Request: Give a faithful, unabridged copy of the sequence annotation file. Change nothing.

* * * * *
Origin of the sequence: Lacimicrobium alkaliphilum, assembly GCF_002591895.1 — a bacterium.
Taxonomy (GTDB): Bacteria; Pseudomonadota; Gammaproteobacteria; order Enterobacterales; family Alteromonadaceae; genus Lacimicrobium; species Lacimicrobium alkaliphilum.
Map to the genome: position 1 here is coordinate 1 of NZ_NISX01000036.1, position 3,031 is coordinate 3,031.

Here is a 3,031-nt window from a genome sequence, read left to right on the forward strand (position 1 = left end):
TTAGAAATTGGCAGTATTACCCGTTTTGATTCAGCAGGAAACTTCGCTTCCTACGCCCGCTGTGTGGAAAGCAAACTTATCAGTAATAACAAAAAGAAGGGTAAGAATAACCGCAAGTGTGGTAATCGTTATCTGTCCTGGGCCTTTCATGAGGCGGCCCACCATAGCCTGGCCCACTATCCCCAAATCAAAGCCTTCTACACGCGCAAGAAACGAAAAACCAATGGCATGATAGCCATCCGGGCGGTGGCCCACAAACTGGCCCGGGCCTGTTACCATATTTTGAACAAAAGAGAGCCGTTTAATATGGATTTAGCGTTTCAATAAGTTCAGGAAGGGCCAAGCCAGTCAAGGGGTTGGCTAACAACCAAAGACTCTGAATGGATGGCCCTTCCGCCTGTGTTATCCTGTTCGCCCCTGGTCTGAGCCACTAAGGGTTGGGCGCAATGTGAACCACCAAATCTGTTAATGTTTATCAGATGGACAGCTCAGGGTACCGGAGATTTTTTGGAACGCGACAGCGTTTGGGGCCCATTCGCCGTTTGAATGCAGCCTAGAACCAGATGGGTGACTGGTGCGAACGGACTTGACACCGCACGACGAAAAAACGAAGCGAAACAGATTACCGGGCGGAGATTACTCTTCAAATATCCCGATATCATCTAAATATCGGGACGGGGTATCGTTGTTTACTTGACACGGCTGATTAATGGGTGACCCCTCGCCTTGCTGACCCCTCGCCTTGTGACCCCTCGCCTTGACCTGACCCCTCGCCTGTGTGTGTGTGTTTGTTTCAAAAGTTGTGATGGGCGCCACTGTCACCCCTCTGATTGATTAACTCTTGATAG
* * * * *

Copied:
Origin of the sequence: Lacimicrobium alkaliphilum, assembly GCF_002591895.1 — a bacterium.
Taxonomy (GTDB): Bacteria; Pseudomonadota; Gammaproteobacteria; order Enterobacterales; family Alteromonadaceae; genus Lacimicrobium; species Lacimicrobium alkaliphilum.
Map to the genome: position 1 here is coordinate 1 of NZ_NISX01000036.1, position 3,031 is coordinate 3,031.

Here is a 3,031-nt window from a genome sequence, read left to right on the forward strand (position 1 = left end):
TTAGAAATTGGCAGTATTACCCGTTTTGATTCAGCAGGAAACTTCGCTTCCTACGCCCGCTGTGTGGAAAGCAAACTTATCAGTAATAACAAAAAGAAGGGTAAGAATAACCGCAAGTGTGGTAATCGTTATCTGTCCTGGGCCTTTCATGAGGCGGCCCACCATAGCCTGGCCCACTATCCCCAAATCAAAGCCTTCTACACGCGCAAGAAACGAAAAACCAATGGCATGATAGCCATCCGGGCGGTGGCCCACAAACTGGCCCGGGCCTGTTACCATATTTTGAACAAAAGAGAGCCGTTTAATATGGATTTAGCGTTTCAATAAGTTCAGGAAGGGCCAAGCCAGTCAAGGGGTTGGCTAACAACCAAAGACTCTGAATGGATGGCCCTTCCGCCTGTGTTATCCTGTTCGCCCCTGGTCTGAGCCACTAAGGGTTGGGCGCAATGTGAACCACCAAATCTGTTAATGTTTATCAGATGGACAGCTCAGGGTACCGGAGATTTTTTGGAACGCGACAGCGTTTGGGGCCCATTCGCCGTTTGAATGCAGCCTAGAACCAGATGGGTGACTGGTGCGAACGGACTTGACACCGCACGACGAAAAAACGAAGCGAAACAGATTACCGGGCGGAGATTACTCTTCAAATATCCCGATATCATCTAAATATCGGGACGGGGTATCGTTGTTTACTTGACACGGCTGATTAATGGGTGACCCCTCGCCTTGCTGACCCCTCGCCTTGTGACCCCTCGCCTTGACCTGACCCCTCGCCTGTGTGTGTGTGTTTGTTTCAAAAGTTGTGATGGGCGCCACTGTCACCCCTCTGATTGATTAACTCTTGATAG